Quote of the week

Although judicial proceedings will generally be bound by the requirements of natural justice to a greater degree than will hearings before administrative tribunals, judicial decision-makers, by virtue of their positions, have nonetheless been granted considerable deference by appellate courts inquiring into the apprehension of bias. This is because judges ‘are assumed to be [people] of conscience and intellectual discipline, capable of judging a particular controversy fairly on the basis of its own circumstances’: The presumption of impartiality carries considerable weight, for as Blackstone opined at p. 361 in Commentaries on the Laws of England III . . . ‘[t]he law will not suppose possibility of bias in a judge, who is already sworn to administer impartial justice, and whose authority greatly depends upon that presumption and idea’. Thus, reviewing courts have been hesitant to make a finding of bias or to perceive a reasonable apprehension of bias on the part of a judge, in the absence of convincing evidence to that effect.

L'Heureux-Dube and McLachlin JJ
Livesey v The New South Wales Bar Association [1983] HCA 17; (1983) 151 CLR 288
20 May 2008

Attacking the judiciary (II)

Prof Sandra Liebenberg has a good article in Business Day today in which she also criticises the attack by Johannesburg mayor Amos Masondo on the judgment of Judge Moroa Tsoka in the Phiri water case. Money quote:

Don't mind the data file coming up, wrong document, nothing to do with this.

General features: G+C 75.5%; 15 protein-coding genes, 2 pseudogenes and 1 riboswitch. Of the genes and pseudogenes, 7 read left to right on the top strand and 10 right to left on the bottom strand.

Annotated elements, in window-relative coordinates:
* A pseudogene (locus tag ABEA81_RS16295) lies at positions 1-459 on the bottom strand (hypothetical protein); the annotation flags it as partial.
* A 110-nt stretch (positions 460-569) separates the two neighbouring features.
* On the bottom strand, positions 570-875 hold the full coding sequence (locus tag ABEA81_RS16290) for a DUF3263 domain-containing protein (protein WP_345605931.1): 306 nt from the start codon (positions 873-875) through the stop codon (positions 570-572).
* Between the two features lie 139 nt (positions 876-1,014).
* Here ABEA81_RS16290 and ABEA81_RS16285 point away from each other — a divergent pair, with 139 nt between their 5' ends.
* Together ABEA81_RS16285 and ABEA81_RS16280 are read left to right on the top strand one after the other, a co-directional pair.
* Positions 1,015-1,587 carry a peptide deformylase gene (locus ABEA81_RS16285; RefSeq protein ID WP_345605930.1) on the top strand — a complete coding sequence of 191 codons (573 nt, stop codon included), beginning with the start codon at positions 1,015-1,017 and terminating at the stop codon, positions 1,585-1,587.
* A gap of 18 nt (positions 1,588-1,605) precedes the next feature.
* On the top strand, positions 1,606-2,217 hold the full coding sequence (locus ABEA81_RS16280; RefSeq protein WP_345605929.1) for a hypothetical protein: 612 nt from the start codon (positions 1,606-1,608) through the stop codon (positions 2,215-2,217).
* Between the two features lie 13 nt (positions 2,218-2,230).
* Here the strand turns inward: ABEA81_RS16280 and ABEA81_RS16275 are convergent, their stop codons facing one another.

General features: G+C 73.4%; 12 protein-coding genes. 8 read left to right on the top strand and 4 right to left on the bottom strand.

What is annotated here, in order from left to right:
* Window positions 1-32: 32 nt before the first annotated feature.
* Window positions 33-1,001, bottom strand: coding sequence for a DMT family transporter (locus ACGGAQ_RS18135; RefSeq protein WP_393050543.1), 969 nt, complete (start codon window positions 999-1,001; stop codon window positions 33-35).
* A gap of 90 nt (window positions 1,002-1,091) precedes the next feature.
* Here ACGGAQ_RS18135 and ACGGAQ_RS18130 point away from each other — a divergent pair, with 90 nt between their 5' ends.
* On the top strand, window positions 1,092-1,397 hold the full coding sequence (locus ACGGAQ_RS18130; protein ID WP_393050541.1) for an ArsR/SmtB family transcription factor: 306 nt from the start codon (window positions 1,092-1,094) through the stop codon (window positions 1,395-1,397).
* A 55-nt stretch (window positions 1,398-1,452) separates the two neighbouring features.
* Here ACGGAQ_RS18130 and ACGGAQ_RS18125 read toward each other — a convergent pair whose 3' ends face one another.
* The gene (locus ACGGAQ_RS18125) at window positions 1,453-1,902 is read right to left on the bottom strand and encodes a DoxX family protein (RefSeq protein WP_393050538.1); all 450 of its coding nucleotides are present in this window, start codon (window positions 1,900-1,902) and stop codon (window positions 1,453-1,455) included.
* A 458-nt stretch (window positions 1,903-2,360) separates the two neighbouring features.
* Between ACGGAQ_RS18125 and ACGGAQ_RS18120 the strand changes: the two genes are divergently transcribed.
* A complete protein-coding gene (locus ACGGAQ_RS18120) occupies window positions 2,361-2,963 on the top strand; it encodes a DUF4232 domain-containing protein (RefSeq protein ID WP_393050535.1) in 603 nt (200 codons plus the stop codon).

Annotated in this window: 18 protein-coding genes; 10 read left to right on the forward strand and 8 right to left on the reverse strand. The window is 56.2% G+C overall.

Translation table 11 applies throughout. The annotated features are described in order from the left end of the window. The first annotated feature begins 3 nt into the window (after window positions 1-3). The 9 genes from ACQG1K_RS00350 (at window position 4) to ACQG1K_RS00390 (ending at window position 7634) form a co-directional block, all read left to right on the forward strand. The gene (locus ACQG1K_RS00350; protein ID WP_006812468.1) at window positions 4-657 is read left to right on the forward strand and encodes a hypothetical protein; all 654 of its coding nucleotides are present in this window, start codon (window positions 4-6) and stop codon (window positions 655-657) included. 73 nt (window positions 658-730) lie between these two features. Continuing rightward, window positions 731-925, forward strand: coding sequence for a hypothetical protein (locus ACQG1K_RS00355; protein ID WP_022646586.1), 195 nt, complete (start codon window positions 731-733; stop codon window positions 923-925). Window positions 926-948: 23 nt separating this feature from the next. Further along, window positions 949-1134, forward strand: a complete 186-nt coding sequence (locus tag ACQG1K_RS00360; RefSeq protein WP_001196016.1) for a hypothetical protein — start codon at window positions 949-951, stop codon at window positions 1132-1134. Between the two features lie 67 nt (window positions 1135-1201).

There may of course be legitimate debate about whether the judge got it right, and this is an important part of public discourse and debate in a democratic society. As is the case with legislation and policy, court judgments should also be exposed to robust critique and debate. This is fundamental to a vibrant democracy.

However, it is an entirely different matter to call into question, as Masondo has done, the duty of judges to interpret constitutional rights and to grant effective remedies in the cases that come before them. The suggestion that, in performing this role, judges are acting as though they are “above the law” or that they should form a political party if they wish to govern the land undermines the fundamental principle of the rule of law. It also contributes nothing to democratic debate about the meaning and implications of constitutional rights for the governance of our country.

I also totally agree with Prof Liebenberg – following Justice Albie Sachs? – that we should view judgments of the Constitutional Court as part of our democratic conversation. Judges are independent but the courts are one of the three branches of government and their decisions must be viewed in that light.

Instead of viewing the courts’ role in enforcing these rights as an unwelcome intrusion, Johannesburg should understand that this is part of the “constitutional conversation” between courts, the government and civil society on how best to realise human rights. Rather than detracting from democratic politics, the judicial enforcement of human rights enriches constitutional democracy. The city should view judicial intervention in cases such as Mazibuko as an opportunity for research and reflection on whether its policies are consonant with the Bill of Rights. This will enable a more constructive dialogue on whether we as South Africans are meeting our constitutional commitments to the poor.

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